How can you rid of Equisetum Arvense?


I have Equisetum Arvense invading my lawn, flower beds, and rhubarb and blueberry patches.  Last year, I very carefully cut the small plants off at the ground level and disposed of them in the trash. They have come back and are spreading. From what I have read, there is no easy (or any?) solution. You suggest acidifying the cranberry fields. Will that work? If so, how would I do that and what pH is good?


Jonathan Foster, Special Project Assistant

Equisetum is a pretty little plant that can often grow innocuously, but when it gets established somewhere undesirable, it can prove quite a headache.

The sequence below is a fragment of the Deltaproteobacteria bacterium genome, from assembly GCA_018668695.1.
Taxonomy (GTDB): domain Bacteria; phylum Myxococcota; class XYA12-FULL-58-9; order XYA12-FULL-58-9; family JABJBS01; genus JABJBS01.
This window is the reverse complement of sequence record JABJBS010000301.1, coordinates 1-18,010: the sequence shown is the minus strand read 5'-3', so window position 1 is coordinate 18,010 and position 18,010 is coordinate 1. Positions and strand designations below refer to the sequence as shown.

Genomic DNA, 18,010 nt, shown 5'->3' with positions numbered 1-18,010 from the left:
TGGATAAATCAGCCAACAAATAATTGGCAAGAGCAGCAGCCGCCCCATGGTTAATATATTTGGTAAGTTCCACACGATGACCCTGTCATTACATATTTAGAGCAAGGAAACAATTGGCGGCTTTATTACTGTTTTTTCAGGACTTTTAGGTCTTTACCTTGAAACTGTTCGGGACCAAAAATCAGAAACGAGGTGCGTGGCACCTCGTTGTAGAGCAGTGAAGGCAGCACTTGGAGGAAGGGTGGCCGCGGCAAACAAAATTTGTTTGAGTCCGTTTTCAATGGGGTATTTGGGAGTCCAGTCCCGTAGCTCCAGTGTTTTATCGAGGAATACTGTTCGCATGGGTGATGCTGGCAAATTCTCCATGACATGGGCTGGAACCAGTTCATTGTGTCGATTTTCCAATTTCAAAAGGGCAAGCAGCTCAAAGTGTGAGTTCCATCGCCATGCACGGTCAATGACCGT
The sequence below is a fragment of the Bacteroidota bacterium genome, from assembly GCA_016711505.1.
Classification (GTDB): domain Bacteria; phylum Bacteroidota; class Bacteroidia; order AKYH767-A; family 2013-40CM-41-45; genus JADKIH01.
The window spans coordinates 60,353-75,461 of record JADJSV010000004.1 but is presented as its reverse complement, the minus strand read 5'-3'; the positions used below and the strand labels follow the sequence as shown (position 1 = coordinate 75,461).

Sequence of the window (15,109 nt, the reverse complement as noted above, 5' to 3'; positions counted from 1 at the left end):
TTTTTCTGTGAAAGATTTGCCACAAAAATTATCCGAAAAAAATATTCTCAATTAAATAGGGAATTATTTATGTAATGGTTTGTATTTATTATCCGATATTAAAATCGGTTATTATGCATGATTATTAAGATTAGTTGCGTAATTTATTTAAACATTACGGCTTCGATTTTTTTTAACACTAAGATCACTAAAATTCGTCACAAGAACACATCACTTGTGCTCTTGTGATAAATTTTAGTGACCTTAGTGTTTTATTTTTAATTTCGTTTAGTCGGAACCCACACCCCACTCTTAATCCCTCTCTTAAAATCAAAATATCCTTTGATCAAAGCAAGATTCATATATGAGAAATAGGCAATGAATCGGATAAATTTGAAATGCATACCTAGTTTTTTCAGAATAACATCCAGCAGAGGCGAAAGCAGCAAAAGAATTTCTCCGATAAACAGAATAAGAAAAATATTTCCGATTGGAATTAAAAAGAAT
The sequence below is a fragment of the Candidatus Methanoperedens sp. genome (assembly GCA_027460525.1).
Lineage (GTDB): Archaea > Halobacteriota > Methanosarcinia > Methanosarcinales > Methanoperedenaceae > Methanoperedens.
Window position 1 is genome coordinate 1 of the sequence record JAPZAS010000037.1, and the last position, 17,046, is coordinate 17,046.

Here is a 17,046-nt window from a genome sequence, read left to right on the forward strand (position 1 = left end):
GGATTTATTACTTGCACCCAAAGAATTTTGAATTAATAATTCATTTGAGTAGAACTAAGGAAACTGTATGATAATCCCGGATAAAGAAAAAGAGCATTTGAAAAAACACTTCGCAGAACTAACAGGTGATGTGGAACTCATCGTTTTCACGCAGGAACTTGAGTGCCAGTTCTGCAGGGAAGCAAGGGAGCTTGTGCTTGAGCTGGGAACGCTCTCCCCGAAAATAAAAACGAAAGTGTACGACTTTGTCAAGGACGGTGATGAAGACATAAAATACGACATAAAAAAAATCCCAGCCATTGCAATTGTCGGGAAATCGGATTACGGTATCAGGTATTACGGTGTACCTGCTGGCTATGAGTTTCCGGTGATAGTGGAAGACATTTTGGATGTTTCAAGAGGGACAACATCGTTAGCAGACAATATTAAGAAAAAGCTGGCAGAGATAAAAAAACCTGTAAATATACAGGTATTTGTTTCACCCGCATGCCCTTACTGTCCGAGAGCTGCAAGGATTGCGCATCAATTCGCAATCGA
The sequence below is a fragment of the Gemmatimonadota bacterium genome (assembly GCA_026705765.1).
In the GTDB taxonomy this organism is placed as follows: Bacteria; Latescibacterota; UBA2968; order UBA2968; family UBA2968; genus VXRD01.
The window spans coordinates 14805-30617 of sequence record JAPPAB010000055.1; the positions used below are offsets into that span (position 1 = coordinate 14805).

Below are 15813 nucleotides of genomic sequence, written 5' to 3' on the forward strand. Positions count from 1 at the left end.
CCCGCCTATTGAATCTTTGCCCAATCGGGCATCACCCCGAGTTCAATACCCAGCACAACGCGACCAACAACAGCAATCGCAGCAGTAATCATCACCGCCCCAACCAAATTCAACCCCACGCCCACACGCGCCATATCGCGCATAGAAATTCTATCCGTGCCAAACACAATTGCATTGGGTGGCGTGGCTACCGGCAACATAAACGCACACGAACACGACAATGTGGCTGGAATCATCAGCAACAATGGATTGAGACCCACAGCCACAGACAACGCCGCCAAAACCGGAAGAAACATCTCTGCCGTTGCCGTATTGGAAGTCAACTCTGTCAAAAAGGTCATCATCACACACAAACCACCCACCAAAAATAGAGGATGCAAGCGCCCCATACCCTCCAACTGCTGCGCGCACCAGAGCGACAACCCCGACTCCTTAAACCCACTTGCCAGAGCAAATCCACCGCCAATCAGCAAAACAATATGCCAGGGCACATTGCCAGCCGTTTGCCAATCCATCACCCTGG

Because the plants you mention (lawn, flowers, rhubarb, and blueberry) have a range of pH needs, I’m hesitant to recommend a serious effort at broadly acidifying your soil. If the equisetum is largely in your blueberry patch, for instance, matching the soil pH to the acid-loving needs of that plant could work to mitigate the invasion (Equisetum prefers neutral to slightly basic soil), but your grass would not appreciate such an adjustment. Our colleagues at the Iowa State Extension recommend repeated mowing/cutting of the shoots to slowly starve out the plant, an approach echoed by the New York Botanical Garden, but caution that this approach requires patience and will take multiple seasons to see the impact. That said, there are very few plants that can survive indefinitely without access to the photosynthetic machinery of their foliage, so keeping them from producing leaves will eventually win the day. Avoid trying to till or pull out the equisetum, as the plant will resprout from broken rhizomes (the spreading underground stems).The same Iowa St resource discusses chemical control options, but many of those are approved for lawn/field use and not crop-bearing areas. This Univ of Wisc Extension study found chemical controls to be inconsistent and relatively ineffective. If you choose to go that route, please read container instructions carefully and follow them to the letter.